There are no apples left for picking, only leaves caught up in the sunlight and a slow breeze passing through. Back between my molars sticks a pip that my tongue cannot pry loose no matter the shapes it twists, the times it risks my bite. A sparrow in the branches sings, tells me there are more trees, more apples, but they are behind walls, and gates, and men with bright black guns. They tell people which trees are good, which ones are bad. It doesn’t matter about the apples so much, it’s more about the hands.
They hire him to take up gravestones in old cemetery grounds. Pay him by the hour, to tease out lichen lost names, note them, in neat, thin rows of records only his eyes will read, and murmur each syllable into the fresh split of dark soil before the groundsman comes with his sack of grass seed, already whistling to no one at all.
The fridge stinks again, the thing lolling at the back, sweating, sickly sweet, cling film wrapped and taunting as if to say ‘this is just your desert for peeling me down till we both cried shameless, and you held a knife like a question.’
Cut me off at the ankles or so you said, stood astride my stump, saw grinned. ‘Not so pretty now are we’ either of us. Spent the winter finding my roots, you brought on your hot house girls throwing out the deadheads before they even had chance to wilt. Spring freshened up all that toughening from too many years the same. Found new shoots moving upwards, more bend, less bark to my bite. Summer and I redecorated it all, cloaked myself in colour, announced my presence, my survival. Dared you to try cutting me down again.
Upstairs a door slammed. Then another, and another, until finally the cast iron monstrosity at the top of the stairs shuddered open. ‘Quickly now grab me a jar!’ The jumped the last three steps. Ellsmore jolted awake and darted for the draining board. He fumbled with the jars but turned in time. The surgeon eased his hands over the open mouth and opened them slowly. It thunked against the glass. ‘Real bad ‘un this one,’ said the surgeon and wiped his hands on his trousers. Ellsmore closed the jar. The thing shivered. ‘What is it?’ The surgeon scowled. ‘There are moments caught between heart beats. They make us, us. This one, made a very, very, bad man.’ Ellsmore swallowed thickly. ‘If you cut it out, does that make him a good man?’ ‘Well that depends.’ ‘On what?’ ‘On the moments I didn’t cut out.’ ‘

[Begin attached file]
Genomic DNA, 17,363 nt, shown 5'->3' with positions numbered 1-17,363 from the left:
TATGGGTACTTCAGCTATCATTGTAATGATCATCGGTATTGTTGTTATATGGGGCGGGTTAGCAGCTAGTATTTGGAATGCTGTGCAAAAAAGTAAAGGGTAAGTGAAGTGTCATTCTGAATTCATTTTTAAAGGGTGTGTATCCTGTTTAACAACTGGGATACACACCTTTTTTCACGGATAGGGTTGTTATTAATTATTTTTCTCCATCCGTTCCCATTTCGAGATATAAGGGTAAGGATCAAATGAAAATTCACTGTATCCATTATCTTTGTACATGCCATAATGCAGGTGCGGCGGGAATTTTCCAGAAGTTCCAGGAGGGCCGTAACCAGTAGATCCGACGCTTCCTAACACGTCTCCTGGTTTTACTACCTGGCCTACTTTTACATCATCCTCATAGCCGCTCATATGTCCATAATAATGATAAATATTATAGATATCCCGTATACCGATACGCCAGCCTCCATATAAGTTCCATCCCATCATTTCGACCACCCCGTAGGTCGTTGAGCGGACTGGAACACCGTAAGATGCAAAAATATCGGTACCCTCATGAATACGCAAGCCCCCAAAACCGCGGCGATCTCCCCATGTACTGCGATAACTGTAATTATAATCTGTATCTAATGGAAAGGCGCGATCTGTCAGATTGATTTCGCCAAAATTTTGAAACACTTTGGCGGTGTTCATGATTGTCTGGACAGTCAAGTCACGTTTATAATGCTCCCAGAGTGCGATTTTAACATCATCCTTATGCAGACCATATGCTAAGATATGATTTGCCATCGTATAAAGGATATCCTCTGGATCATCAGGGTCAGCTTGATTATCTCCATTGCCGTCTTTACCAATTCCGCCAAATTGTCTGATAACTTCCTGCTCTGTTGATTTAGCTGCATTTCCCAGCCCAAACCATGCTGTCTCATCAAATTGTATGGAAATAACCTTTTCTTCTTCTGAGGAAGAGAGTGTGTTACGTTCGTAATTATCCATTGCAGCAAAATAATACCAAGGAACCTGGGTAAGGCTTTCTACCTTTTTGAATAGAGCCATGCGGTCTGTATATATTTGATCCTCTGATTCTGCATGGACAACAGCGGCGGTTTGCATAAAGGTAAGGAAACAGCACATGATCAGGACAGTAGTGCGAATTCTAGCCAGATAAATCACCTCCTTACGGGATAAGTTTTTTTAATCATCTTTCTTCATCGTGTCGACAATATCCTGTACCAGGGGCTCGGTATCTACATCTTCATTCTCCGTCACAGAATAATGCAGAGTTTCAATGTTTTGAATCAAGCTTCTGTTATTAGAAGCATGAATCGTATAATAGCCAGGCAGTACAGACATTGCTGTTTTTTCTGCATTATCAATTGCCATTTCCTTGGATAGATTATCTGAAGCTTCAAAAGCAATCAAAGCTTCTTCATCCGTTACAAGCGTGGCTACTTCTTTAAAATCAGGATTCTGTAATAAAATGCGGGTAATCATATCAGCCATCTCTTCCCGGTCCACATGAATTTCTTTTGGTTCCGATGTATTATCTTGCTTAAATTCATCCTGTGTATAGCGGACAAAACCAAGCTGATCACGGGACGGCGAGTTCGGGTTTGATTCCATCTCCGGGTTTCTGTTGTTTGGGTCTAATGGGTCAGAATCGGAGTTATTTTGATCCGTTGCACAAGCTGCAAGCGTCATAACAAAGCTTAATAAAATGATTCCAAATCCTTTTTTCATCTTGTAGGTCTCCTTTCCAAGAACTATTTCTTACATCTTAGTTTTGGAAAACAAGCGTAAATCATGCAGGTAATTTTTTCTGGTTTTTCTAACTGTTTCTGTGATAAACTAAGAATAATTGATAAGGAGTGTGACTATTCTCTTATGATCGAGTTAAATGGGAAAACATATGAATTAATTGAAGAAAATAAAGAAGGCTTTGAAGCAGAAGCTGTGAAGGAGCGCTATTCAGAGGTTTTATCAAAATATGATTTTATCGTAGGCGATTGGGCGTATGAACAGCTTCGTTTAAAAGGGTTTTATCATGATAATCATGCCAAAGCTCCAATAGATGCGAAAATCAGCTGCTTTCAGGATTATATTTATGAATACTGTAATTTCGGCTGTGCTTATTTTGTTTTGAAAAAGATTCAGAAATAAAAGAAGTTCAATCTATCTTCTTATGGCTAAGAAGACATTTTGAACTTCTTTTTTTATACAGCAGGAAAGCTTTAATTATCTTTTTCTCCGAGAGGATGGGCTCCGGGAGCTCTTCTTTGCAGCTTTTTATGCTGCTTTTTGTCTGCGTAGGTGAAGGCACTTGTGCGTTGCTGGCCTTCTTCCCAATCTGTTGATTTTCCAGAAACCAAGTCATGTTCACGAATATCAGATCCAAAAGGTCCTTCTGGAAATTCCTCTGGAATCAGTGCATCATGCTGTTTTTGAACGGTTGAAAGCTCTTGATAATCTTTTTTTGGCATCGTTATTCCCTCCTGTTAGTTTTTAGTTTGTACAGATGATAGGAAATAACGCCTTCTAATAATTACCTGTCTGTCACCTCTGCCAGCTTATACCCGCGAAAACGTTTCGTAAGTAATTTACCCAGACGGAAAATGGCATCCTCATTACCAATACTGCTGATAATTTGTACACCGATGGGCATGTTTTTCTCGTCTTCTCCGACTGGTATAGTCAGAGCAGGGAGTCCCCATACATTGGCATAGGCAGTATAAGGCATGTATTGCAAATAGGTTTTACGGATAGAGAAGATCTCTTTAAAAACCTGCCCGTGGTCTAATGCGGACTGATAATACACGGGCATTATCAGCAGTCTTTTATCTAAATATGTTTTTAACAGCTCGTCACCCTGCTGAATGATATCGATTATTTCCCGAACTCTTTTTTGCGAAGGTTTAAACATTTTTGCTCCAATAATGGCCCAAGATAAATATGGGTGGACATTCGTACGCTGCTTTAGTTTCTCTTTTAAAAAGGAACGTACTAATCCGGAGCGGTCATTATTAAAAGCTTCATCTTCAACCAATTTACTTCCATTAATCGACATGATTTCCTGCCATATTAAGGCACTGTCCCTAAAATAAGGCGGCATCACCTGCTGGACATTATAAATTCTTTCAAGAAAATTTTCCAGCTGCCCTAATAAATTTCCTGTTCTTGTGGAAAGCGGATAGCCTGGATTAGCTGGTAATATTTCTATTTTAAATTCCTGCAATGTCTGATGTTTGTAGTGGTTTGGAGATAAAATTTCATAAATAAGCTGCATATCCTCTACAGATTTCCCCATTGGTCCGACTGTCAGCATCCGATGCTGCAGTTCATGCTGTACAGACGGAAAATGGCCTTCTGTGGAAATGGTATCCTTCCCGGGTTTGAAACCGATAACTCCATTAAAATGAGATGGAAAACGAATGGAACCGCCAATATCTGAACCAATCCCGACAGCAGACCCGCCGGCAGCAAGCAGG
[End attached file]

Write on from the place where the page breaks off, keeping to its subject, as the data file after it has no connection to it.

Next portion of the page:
Why do that to yourself? Play around with perfection, even if it was only skin deep, and the smoothness of these curves turned your stomach at night, when dusk settles its hands either side of your hips, presses into the grooves where his tools worked you into beauty. Mounted you his sculpture for all men to see. Do you not appreciate how his love made you into a woman worth seeing?
If I was my mother, and you were a horse, I would not wrap the lead into my fist as we walk the track with their ruined nissan huts patch up by ivy, so we can’t see through the hollow sockets of broken windows to the emptiness inside, always emptiness inside, and always me with a fist of lead to draw you closer to heel in case the emptiness is not what it seems.
Spent an evening smashing holes in the walls you’d fixed, and smoothed with filler. Waited for the dawn to discover the bones of this house now naked of plaster. Wondered if I looked as broken, beneath. If I would catch light just as quickly.
With a smile steeped in pomegranate wine you laughed, tipped your head back, closed your eyes against the sun painted in place in a sky that never greyed, unlike me who seemed to leech all colour from our Elysium, so perfect in the way it held you, in the way it caught me like a trap.
Last night I dreamed you real. Felt you within the softness of my belly. Loved you an existence. Broke my heart open, when this dream came loose. Woke to pre-dawn, a sleeping husband, a house just the same, and an ache too close to grief for someone not quite here yet.